Interactive websites are more effective at conveying a message, such as persuading people not to smoke, report researchers.
In a study, participants who visited an interactive antismoking website were more likely than controls to say that smoking was an unattractive behavior, and more likely to agree with the site’s stance against smoking.
“When interface features are perceived as natural, easy to use, and intuitive, users will feel more focused and have more fun during browsing,” says Jeeyun Oh, assistant professor of communications at Robert Morris University and former Penn State doctoral candidate in mass communications.
“Our study shows that this positive perception and experience of an interface can translate into more positive attitudes toward the message itself.”
Participants who used a drag-and-slide bar to interact with a series of pictures representing the negative effects of smoking—what the researchers call modality interactivity—said the site was more exciting and cooler than the control website. They were significantly less likely to hold positive attitudes about smoking, for example, that smoking is pleasurable or sexy, after using the site.
Similarly, participants who were able to interact with messages through links and breadcrumbs that show user actions—or message interactivity—were also more likely to have a positive attitude about the site’s anti-smoking message, according to the researchers, who report the findings early online in the Journal of Communication.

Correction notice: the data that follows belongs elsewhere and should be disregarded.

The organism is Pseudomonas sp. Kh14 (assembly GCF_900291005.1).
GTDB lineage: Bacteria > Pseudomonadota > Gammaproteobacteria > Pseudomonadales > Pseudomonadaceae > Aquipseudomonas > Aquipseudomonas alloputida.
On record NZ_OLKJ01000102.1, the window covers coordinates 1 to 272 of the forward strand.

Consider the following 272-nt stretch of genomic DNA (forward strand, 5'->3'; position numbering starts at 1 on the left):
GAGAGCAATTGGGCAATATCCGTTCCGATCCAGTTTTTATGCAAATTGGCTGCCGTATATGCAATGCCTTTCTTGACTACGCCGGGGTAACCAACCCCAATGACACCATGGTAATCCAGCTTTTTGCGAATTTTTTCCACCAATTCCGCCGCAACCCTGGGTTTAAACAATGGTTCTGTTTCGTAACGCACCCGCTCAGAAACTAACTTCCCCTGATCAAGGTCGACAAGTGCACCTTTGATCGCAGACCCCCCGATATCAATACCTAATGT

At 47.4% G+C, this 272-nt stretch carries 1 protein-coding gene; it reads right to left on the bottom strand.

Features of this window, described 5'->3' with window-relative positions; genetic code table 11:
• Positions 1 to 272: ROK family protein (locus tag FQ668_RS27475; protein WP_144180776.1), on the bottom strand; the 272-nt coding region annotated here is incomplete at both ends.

While both changing the way visitors interacted with the site and changing the way they interacted with the message created a more favorable attitude toward the message, the interactivity worked along different paths, says Oh.
Interacting with the drag-and-slide bar absorbed the users and limited the number of their thoughts, while interacting with the message increased the number of thoughts.
“Modality interactivity persuades people because they are having more fun browsing the website, which absorbs them, and creates more positive attitudes toward the message as well,” says Oh. “Message interactivity persuades people by making users think more deeply about the message.”
Web designers and developers may want to consider both types of engagement before they build their sites, and to carefully choose the tools they offer their users, says S. Shyam Sundar, professor of communications and co-director of the Media Effects Research Laboratory.
“Engagement is not one thing, and different types of interactivity tools trigger different types of engagement,” says Sundar. “If you want people to be absorbed in an activity or in content, then you give them tools that they can interact with by sliding or swiping.” He says game designers often incorporate this type of interaction tool.
“If you add tools that make people call up information, rather than giving them things to play with, this lets them learn more about the content and explore the content, promoting a thoughtful kind of engagement,” Sundar adds.
The researchers assigned 167 participants to use one of six website versions that were designed to test different combinations of modality and message interactivities.
Before the participants used the websites, they were asked their opinions on smoking. After the test they were again asked about their attitudes about smoking. To measure the number of thoughts, participants were asked to write down the thoughts that came to mind while they browsed the site.
The National Science Foundation supported this work.